Compound nouns (substantives and adjectives) are divided, according to their meaning, into three main classes: determinative, possessive, and prepositional-phrase, compounds.
a. The logical relation of the parts of compounds varies so greatly that boundary-lines between the different classes are difficult to set up, and a complete formal division is impossible. The poets show a much wider range of usage than the prose-writers.896
Determinative Compounds.—In most determinative compounds the first part modifies or determines the second part: the modifier stands first, the principal word second.
Thus by hand-work a particular kind of work is meant, as contrasted with machine-work; cp.
a. The first part may be an adjective, an adverb, a preposition, an inseparable prefix, or, in a few cases, a substantive.897
There are two kinds of determinative compounds.
(1) Descriptive determinative compounds.—The first part defines or explains the second part in the sense of an adjective or adverb. (This class is less numerous than the second class.)
a. Copulative compounds are formed by the coördination of two substantives or adjectives: ἰ_α_τρό-μαντις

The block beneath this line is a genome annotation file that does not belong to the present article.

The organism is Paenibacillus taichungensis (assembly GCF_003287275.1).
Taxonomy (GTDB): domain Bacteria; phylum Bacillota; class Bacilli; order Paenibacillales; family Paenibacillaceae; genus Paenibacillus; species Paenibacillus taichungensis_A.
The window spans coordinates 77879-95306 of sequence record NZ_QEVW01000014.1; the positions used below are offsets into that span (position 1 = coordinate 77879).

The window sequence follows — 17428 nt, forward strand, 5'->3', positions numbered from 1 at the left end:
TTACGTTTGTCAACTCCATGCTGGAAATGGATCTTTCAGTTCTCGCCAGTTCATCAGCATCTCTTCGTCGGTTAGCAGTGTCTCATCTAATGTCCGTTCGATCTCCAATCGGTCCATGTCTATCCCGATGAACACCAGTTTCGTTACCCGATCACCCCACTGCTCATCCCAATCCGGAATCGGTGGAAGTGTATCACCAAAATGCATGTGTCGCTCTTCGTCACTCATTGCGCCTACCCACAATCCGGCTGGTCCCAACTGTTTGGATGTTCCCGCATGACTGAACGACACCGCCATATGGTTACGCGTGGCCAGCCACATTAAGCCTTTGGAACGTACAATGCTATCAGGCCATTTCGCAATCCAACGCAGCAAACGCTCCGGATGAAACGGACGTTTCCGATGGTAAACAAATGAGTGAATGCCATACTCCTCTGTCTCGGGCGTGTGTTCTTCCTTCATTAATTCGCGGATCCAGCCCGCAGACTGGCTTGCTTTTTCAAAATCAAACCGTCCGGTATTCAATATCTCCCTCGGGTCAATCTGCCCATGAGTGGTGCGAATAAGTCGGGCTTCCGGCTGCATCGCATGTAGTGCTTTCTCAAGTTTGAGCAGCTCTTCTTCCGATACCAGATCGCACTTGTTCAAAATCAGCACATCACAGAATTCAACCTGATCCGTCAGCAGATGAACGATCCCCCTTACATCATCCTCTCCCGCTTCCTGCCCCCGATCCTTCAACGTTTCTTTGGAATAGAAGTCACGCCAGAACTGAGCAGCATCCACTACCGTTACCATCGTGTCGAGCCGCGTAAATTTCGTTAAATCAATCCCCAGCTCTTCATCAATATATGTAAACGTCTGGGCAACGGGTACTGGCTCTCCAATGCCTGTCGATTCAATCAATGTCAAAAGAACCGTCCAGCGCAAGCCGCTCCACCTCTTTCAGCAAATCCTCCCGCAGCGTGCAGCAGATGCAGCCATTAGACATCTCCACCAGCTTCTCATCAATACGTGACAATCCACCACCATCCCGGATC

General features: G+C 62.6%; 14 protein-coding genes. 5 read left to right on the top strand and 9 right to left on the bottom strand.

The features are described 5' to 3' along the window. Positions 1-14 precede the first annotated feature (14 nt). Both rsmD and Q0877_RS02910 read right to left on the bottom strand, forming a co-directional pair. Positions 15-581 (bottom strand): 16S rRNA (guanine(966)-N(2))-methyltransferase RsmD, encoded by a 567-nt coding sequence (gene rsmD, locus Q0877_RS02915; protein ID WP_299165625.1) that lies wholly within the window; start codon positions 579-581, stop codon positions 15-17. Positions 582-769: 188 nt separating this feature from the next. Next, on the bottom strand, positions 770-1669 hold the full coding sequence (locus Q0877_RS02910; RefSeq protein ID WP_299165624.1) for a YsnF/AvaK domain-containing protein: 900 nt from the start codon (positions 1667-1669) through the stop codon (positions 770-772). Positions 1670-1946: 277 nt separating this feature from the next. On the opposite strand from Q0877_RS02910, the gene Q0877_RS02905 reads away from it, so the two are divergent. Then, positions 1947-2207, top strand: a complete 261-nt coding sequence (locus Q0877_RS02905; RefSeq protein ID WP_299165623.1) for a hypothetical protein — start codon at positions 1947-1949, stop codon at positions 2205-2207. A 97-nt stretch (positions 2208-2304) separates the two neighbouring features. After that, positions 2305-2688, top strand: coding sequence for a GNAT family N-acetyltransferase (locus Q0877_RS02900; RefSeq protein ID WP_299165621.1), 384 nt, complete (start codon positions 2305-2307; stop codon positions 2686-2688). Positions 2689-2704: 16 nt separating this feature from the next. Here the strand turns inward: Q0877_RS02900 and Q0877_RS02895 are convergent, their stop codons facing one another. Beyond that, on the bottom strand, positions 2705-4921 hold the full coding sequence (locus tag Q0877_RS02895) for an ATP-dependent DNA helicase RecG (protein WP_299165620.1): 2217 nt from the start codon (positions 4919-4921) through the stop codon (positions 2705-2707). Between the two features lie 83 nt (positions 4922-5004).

b. Comparative compounds (generally poetic) are μελι-ηδής
(2) Dependent determinative compounds.—A substantive forming either the first or the second part stands in the sense of an oblique case (with or without a preposition) to the other part.
N. 1.—The Greeks did not think of any actual case relation as existing in these compounds, and the case relation that exists is purely logical. The same form may be analysed in different ways, as φιλάνθρωπος φιλῶν ἀνθρώπους or = φίλος ἀνθρώπων.
N. 2.—Such compounds may often be analysed by a preposition and a dependent noun: θεό-δμητος
Possessive Compounds.—In possessive compounds the first part defines the second as in determinatives; but the whole compound is an adjective expressing a quality, with the idea of possession understood. In most possessive compounds the idea of having (ἔχων) is to be supplied.
So, in English, redbreast is a bird having a red breast, the first part being an attribute of the second.
a. Adjectives in -ειδής from εἶδος
b. English possessive compounds in -ed apply that ending only to the compound as a whole and not to either member. In Milton: deep-throated, whitehanded, open-hearted; in Keats: subtle-cadenced. Besides those in -ed there are others such as
c. Many possessive compounds begin with α' (ν)-negative or δυς-
Prepositional-phrase Compounds.—Many phrases made of a preposition and its object unite to form a compound and take on adjectival inflection. Such compounds are equivalent to the phrases in question with the idea of being or the like added.
a. From such phrases are derived verbs and substantives: ἐγχειρίζω
b. The compounds of 899 represent bits of syntax used so frequently together that they have become adherent.
Herbert Weir Smyth [n.d.], A Greek Grammar for Colleges; Machine readable text [info] [word count] [Smyth].